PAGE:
Hafez saw Syria through multiple wars with its neighbours, and transformed the afterthought of a country into a regional power, but did so through repression, rejection of compromise and brutal bloodshed. Bashar, on the other hand, began his tenure with the Damascus Spring, a period of hope of reform. But by the summer of 2001, Bashar fiercely cracked down on dissent, a legacy he’s continued ever since.
When you think of all the bloody feuds Syria has had with the likes of Israel, Iraq, Lebanon, the Muslim Brotherhood, and then of course it’s devastating civil war that started in 2011 and has seen 600,000 people killed and a quarter of the population flee the country, it’s truly astonishing how the House of Assad remains in control.
50 years of Assad: Anniversary of Syrian ruling family's grab for power
U.S. and Israel Reportedly Kill al-Qaeda No.2
We move to Iran next where it’s become apparent that the U.S. and Israel worked together in August to assassinate al-Qaida’s No. 2 in command, Abu Mohammed al-Masri and his daughter Miriam, the widow of Osama bin Laden’s son Hamza. Al-Masri is believed to have been the mastermind behind the deadly 1998 bombings of U.S. embassies in East Africa, and was reportedly gunned down in a Tehran alley on the anniversary of the embassy attacks this summer. But in a remarkable twist, Iran has rejected claims that al-Masri was killed, and Iranian news media identified the victims as a Lebanese history professor and his daughter, Maryam.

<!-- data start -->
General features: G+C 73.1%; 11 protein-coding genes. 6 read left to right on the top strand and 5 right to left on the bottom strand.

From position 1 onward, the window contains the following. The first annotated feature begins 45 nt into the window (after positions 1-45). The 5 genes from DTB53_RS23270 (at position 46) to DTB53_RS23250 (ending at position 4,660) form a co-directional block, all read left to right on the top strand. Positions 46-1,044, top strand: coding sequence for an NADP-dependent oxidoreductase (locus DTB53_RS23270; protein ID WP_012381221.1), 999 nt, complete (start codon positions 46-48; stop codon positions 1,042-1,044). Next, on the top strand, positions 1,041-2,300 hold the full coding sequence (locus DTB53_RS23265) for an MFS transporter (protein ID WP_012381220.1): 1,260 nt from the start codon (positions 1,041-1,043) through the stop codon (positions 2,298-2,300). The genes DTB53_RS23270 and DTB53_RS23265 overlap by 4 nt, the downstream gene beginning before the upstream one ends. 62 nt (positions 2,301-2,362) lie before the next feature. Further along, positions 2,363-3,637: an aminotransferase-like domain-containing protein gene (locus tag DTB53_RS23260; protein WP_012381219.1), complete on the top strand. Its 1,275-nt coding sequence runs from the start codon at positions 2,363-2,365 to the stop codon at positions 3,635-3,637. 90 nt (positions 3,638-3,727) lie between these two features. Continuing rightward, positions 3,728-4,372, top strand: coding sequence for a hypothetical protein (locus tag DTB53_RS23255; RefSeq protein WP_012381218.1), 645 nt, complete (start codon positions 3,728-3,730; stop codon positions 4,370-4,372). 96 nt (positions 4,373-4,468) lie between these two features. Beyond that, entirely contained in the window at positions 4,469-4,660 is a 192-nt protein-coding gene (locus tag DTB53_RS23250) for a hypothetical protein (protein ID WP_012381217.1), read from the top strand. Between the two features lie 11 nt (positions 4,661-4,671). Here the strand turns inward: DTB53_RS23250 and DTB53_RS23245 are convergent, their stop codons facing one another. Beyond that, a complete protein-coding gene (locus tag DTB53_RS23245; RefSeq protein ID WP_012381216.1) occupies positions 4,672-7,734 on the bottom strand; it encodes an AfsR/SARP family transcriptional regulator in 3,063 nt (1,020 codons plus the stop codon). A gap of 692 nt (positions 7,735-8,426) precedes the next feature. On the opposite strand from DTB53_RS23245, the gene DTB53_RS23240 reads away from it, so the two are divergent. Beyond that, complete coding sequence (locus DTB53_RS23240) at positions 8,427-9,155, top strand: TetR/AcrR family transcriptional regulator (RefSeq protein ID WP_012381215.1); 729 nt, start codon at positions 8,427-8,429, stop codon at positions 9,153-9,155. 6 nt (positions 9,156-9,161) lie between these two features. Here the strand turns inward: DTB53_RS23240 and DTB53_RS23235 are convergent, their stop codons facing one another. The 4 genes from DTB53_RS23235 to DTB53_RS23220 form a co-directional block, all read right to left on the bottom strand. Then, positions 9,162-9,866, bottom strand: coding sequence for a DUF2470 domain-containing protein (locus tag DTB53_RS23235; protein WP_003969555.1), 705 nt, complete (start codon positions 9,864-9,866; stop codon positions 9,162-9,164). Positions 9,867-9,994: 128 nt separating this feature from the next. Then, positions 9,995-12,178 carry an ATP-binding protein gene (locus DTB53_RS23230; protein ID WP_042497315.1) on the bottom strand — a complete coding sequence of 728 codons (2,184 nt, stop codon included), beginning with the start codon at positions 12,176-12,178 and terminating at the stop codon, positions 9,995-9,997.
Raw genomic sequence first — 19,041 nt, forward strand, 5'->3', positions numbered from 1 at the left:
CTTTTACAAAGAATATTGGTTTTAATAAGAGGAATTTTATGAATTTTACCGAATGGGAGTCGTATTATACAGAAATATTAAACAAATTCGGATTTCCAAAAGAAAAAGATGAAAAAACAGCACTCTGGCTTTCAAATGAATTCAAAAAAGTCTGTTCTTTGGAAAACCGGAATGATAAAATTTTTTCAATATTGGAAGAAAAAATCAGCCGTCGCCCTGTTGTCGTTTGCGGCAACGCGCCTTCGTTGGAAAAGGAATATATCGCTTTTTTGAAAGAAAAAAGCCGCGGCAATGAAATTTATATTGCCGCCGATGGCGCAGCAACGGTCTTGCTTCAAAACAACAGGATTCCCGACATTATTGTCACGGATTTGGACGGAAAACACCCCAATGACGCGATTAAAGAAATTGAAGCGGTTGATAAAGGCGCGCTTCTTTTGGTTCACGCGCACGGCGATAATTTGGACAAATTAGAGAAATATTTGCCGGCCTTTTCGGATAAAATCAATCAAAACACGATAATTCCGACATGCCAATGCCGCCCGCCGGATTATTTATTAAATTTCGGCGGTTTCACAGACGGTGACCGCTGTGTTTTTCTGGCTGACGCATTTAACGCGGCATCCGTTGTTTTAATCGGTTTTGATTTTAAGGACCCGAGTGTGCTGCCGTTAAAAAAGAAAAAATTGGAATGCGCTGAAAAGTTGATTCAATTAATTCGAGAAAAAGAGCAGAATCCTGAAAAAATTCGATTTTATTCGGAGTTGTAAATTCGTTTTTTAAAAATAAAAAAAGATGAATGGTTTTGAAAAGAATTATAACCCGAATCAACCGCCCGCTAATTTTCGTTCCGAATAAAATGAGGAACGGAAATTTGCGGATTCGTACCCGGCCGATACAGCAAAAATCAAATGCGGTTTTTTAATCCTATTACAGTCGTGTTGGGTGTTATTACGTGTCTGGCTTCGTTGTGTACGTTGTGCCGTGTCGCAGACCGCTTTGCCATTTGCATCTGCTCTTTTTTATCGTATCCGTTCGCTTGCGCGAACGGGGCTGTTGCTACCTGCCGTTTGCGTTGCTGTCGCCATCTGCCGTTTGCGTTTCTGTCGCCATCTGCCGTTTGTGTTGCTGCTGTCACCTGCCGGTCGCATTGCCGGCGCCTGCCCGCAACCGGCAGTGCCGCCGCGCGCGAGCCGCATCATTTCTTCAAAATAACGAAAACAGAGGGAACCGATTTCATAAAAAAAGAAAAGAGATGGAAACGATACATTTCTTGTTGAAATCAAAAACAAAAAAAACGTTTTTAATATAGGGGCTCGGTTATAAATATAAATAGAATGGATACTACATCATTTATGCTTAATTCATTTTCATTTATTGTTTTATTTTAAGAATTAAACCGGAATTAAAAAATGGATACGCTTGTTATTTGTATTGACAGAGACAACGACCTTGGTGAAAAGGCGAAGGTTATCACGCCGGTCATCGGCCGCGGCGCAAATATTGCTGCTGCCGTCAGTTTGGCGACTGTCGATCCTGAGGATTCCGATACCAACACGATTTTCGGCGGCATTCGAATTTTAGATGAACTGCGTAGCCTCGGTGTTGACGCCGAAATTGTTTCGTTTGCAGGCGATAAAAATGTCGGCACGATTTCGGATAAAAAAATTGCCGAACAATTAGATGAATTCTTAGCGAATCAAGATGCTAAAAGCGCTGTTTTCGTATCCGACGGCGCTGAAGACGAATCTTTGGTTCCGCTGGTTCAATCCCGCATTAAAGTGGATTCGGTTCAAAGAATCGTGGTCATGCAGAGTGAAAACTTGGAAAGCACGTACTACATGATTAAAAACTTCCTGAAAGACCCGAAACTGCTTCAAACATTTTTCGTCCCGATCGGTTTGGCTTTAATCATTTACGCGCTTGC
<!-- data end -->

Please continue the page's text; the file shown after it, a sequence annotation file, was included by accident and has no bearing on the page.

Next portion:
Last Time on Inside The Middle East…
U.S. Military Anticipates Official Withdrawal
Iraq and Afghanistan are up next where the U.S. military is anticipating an official order from Donald Trump to withdraw further troops. Trump’s October tweets that all troops would return home by Christmas took military officials by surprise. Former defense secretary Mark Esper, who was fired by Trump earlier this month, managed to send a memo before he left warning conditions for removal had yet to be met, and doing so could endanger the Taliban peace deal.
The administration aims to cut the number of troops in Afghanistan from 4,500 to 2,500, and in Iraq from 3,000 to 2,500, just five days before Trump is due to leave office in January. Afghanistan has been dealing with a renewed surge of violence with recent attacks targeting journalists, university students, and a government checkpoint last week.
Bahrain Prime Minister Dies
We end today in Bahrain where Prime Minister Prince Khalifa bin Salman Al Khalifa has died aged 84. Prince Khalifa took office in 1971 after Bahrain gained independence from the UK, and was the world’s longest-serving prime minister. Khalifa’s Sunni royal family has ruled the gulf island since 1783, and his power and wealth can be seen everywhere. His legacy might be remembered for surviving the 2011 Arab Spring, led by the country’s Shia majority that called for the removal of several royal members. Since then, Khalifa continued to clamp down on any dissent.
That’s it for today. See you on Friday for Picks of the Week! 👋